The economy's in the tank. Consumers have no spare cash. And the financial outlook is bleak. So, guess what the savviest consumer product makers are rolling out these days: happy stuff. That's right, products that make folks smile.
Can an organization learn to move like a fighter pilot? Can thousands of people collectively Observe, Orient, Decide, and Act?
You know your friends who are always first to tell you about some new social platform, who had already made a dozen Vine videos when you decided to give it a try? There are marketers like that too.
You often hear of the lengthy approval processes required to get a campaign underway. That’s not always the case anymore.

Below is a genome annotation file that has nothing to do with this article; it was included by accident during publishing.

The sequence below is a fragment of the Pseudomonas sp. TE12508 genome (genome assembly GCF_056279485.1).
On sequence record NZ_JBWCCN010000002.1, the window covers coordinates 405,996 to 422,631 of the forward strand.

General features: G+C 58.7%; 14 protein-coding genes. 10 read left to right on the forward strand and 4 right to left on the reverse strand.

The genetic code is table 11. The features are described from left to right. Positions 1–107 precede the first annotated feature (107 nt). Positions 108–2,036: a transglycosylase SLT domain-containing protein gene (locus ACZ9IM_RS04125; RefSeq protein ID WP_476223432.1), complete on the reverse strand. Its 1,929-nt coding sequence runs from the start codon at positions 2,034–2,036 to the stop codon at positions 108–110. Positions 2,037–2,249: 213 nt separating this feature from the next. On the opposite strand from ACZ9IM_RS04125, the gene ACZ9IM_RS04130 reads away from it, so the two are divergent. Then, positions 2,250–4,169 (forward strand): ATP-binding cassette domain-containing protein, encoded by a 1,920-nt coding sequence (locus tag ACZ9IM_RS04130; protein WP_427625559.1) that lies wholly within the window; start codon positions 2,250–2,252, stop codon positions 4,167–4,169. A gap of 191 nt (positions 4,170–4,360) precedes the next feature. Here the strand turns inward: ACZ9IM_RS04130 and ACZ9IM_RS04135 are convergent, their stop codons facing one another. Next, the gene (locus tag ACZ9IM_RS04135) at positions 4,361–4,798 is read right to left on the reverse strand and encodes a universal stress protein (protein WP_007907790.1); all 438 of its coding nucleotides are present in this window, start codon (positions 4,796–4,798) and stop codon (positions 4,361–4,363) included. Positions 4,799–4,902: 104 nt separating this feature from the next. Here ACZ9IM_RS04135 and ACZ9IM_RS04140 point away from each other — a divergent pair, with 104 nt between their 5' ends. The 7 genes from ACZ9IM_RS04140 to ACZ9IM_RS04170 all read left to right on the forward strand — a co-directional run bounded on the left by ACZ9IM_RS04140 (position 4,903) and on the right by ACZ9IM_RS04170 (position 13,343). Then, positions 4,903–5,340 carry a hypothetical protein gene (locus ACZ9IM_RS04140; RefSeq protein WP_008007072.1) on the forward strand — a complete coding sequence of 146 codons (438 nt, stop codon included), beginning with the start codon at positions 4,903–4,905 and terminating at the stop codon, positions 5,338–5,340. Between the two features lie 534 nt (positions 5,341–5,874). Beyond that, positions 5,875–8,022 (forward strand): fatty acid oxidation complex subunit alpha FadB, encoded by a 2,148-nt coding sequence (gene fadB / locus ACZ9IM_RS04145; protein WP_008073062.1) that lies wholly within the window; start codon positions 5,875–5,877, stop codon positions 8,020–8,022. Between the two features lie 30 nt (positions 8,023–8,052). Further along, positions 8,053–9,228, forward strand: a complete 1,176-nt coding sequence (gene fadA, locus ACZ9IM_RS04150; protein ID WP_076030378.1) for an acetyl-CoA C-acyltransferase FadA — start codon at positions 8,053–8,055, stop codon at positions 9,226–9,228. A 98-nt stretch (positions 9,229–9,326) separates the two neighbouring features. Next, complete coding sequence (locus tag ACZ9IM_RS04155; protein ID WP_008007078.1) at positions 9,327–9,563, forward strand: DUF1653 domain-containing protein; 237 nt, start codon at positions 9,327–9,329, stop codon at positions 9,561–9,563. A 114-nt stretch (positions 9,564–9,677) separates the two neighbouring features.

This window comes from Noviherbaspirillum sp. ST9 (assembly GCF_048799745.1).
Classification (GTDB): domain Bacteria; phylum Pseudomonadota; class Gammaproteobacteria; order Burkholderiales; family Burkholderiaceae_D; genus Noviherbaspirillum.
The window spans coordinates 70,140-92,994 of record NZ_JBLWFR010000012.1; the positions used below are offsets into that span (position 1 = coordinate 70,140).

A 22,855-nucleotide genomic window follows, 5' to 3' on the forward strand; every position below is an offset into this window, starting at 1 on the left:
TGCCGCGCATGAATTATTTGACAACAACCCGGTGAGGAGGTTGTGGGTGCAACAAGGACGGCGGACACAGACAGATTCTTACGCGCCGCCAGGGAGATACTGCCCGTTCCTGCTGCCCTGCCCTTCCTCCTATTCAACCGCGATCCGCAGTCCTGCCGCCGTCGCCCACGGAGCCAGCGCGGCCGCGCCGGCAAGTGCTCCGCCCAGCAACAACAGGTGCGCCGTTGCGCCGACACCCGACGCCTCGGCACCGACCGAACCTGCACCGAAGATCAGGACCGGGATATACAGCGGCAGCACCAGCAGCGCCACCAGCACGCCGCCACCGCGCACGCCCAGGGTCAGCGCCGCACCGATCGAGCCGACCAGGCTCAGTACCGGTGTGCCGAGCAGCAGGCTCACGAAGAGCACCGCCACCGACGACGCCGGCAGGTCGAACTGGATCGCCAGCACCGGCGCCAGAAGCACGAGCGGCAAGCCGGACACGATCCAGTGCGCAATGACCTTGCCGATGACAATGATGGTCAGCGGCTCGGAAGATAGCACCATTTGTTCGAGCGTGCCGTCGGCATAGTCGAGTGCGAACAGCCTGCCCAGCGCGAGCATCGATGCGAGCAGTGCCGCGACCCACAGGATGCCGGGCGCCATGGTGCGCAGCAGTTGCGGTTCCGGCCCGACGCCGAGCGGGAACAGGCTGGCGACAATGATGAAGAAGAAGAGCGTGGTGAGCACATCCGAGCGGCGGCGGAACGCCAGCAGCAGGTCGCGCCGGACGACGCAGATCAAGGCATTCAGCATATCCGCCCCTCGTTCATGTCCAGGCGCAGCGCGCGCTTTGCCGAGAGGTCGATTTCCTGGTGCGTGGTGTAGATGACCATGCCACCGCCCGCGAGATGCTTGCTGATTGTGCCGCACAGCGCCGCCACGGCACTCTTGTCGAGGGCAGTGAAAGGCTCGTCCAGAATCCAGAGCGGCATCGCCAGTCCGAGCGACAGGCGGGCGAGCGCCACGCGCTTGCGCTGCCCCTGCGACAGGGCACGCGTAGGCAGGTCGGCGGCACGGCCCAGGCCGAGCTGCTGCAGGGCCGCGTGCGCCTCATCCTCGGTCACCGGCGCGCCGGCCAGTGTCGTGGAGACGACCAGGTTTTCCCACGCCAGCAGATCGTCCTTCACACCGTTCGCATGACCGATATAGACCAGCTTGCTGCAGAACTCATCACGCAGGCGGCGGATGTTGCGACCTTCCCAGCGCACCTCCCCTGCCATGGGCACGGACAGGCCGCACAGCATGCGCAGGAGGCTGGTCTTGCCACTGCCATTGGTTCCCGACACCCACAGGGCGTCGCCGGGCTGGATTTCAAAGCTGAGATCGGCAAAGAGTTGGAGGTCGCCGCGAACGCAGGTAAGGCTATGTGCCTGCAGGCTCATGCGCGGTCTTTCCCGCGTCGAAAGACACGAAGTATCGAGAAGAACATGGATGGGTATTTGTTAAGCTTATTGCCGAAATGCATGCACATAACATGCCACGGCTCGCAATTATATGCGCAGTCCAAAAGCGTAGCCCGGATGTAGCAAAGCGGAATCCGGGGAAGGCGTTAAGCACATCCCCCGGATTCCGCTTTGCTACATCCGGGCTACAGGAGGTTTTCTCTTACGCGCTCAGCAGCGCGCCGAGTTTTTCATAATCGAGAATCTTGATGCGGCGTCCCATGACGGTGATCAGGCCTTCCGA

The number of advertisers with presences in the social media like Facebook, Twitter and YouTube are increasing faster than the lines at the supermarket when the values of the cents-off coupons are being tripled. Now, two familiar brands of baked goods sold by Kraft Foods are stepping up their marketing efforts in social media.
After months of fiercely resisting any deal, Cadbury agreed Tuesday to an improved takeover offer from Kraft, worth about $19 billion, to create the world’s largest confectioner. Together Kraft, the maker of Oreo cookies and Ritz crackers, and Cadbury, the producer of Trident gum and Dairy Milk chocolates, would have more than $50 billion in annual revenue and a big presence in markets from the United States to India. The deal continues a trend seen over the past decade, in which food companies have sought to gain scale by combining with one another. Most recently, Mars bought the William Wrigley Jr. Co. in 2008 for $23 billion.